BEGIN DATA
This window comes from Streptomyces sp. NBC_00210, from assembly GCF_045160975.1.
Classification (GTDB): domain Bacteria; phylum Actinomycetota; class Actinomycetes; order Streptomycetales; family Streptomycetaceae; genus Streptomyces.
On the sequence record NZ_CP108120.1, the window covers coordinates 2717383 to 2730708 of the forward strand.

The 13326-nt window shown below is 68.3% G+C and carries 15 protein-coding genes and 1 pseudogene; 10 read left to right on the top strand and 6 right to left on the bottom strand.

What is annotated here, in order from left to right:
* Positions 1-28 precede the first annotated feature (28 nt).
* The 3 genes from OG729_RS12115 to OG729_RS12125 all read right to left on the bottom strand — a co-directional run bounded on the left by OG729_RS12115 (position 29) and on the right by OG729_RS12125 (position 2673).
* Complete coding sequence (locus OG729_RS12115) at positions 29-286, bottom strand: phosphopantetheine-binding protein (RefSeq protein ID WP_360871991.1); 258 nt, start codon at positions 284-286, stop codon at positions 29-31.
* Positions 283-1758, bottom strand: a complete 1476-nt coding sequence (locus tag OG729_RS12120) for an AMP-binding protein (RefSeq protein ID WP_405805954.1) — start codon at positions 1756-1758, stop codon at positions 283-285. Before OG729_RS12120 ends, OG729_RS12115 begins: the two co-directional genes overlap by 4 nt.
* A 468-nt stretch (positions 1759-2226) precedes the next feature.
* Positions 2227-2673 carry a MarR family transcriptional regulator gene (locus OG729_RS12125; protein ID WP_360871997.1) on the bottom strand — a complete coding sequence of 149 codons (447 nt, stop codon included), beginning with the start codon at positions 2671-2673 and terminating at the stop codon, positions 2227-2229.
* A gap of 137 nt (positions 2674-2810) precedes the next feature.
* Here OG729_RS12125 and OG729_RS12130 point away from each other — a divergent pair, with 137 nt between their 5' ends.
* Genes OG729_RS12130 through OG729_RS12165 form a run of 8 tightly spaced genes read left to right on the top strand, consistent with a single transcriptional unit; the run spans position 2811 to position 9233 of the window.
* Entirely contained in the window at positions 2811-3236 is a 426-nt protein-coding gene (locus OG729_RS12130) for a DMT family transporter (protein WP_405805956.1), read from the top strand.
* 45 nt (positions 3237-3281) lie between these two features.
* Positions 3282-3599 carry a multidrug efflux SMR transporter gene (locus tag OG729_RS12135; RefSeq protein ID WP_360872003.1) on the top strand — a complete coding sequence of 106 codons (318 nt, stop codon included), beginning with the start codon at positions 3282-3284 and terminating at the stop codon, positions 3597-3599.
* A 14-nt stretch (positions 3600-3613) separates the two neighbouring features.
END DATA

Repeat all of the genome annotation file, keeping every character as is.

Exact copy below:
This window comes from Streptomyces sp. NBC_00210, from assembly GCF_045160975.1.
Classification (GTDB): domain Bacteria; phylum Actinomycetota; class Actinomycetes; order Streptomycetales; family Streptomycetaceae; genus Streptomyces.
On the sequence record NZ_CP108120.1, the window covers coordinates 2717383 to 2730708 of the forward strand.

The 13326-nt window shown below is 68.3% G+C and carries 15 protein-coding genes and 1 pseudogene; 10 read left to right on the top strand and 6 right to left on the bottom strand.

What is annotated here, in order from left to right:
* Positions 1-28 precede the first annotated feature (28 nt).
* The 3 genes from OG729_RS12115 to OG729_RS12125 all read right to left on the bottom strand — a co-directional run bounded on the left by OG729_RS12115 (position 29) and on the right by OG729_RS12125 (position 2673).
* Complete coding sequence (locus OG729_RS12115) at positions 29-286, bottom strand: phosphopantetheine-binding protein (RefSeq protein ID WP_360871991.1); 258 nt, start codon at positions 284-286, stop codon at positions 29-31.
* Positions 283-1758, bottom strand: a complete 1476-nt coding sequence (locus tag OG729_RS12120) for an AMP-binding protein (RefSeq protein ID WP_405805954.1) — start codon at positions 1756-1758, stop codon at positions 283-285. Before OG729_RS12120 ends, OG729_RS12115 begins: the two co-directional genes overlap by 4 nt.
* A 468-nt stretch (positions 1759-2226) precedes the next feature.
* Positions 2227-2673 carry a MarR family transcriptional regulator gene (locus OG729_RS12125; protein ID WP_360871997.1) on the bottom strand — a complete coding sequence of 149 codons (447 nt, stop codon included), beginning with the start codon at positions 2671-2673 and terminating at the stop codon, positions 2227-2229.
* A gap of 137 nt (positions 2674-2810) precedes the next feature.
* Here OG729_RS12125 and OG729_RS12130 point away from each other — a divergent pair, with 137 nt between their 5' ends.
* Genes OG729_RS12130 through OG729_RS12165 form a run of 8 tightly spaced genes read left to right on the top strand, consistent with a single transcriptional unit; the run spans position 2811 to position 9233 of the window.
* Entirely contained in the window at positions 2811-3236 is a 426-nt protein-coding gene (locus OG729_RS12130) for a DMT family transporter (protein WP_405805956.1), read from the top strand.
* 45 nt (positions 3237-3281) lie between these two features.
* Positions 3282-3599 carry a multidrug efflux SMR transporter gene (locus tag OG729_RS12135; RefSeq protein ID WP_360872003.1) on the top strand — a complete coding sequence of 106 codons (318 nt, stop codon included), beginning with the start codon at positions 3282-3284 and terminating at the stop codon, positions 3597-3599.
* A 14-nt stretch (positions 3600-3613) separates the two neighbouring features.